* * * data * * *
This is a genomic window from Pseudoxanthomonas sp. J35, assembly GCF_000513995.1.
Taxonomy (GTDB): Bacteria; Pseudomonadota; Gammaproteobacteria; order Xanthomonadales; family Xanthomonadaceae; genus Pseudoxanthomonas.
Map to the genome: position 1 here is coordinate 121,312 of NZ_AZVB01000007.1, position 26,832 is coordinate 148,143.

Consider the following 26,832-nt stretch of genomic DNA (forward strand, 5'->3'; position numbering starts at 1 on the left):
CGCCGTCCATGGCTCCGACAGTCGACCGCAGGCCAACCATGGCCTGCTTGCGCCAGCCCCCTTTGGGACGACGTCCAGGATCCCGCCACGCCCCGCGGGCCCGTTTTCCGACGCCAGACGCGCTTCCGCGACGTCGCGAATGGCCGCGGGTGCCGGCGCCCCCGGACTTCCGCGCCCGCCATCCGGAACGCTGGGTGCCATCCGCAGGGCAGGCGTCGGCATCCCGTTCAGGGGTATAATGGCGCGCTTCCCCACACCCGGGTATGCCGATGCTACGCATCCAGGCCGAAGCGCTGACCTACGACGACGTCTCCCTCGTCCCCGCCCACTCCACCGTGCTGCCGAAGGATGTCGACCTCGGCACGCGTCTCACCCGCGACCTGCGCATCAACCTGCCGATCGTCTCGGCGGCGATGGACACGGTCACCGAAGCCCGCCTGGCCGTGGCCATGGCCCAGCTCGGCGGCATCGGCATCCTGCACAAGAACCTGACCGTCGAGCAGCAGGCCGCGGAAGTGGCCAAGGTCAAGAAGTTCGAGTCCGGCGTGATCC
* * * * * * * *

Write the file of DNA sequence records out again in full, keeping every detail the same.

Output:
This is a genomic window from Pseudoxanthomonas sp. J35, assembly GCF_000513995.1.
Taxonomy (GTDB): Bacteria; Pseudomonadota; Gammaproteobacteria; order Xanthomonadales; family Xanthomonadaceae; genus Pseudoxanthomonas.
Map to the genome: position 1 here is coordinate 121,312 of NZ_AZVB01000007.1, position 26,832 is coordinate 148,143.

Consider the following 26,832-nt stretch of genomic DNA (forward strand, 5'->3'; position numbering starts at 1 on the left):
CGCCGTCCATGGCTCCGACAGTCGACCGCAGGCCAACCATGGCCTGCTTGCGCCAGCCCCCTTTGGGACGACGTCCAGGATCCCGCCACGCCCCGCGGGCCCGTTTTCCGACGCCAGACGCGCTTCCGCGACGTCGCGAATGGCCGCGGGTGCCGGCGCCCCCGGACTTCCGCGCCCGCCATCCGGAACGCTGGGTGCCATCCGCAGGGCAGGCGTCGGCATCCCGTTCAGGGGTATAATGGCGCGCTTCCCCACACCCGGGTATGCCGATGCTACGCATCCAGGCCGAAGCGCTGACCTACGACGACGTCTCCCTCGTCCCCGCCCACTCCACCGTGCTGCCGAAGGATGTCGACCTCGGCACGCGTCTCACCCGCGACCTGCGCATCAACCTGCCGATCGTCTCGGCGGCGATGGACACGGTCACCGAAGCCCGCCTGGCCGTGGCCATGGCCCAGCTCGGCGGCATCGGCATCCTGCACAAGAACCTGACCGTCGAGCAGCAGGCCGCGGAAGTGGCCAAGGTCAAGAAGTTCGAGTCCGGCGTGATCC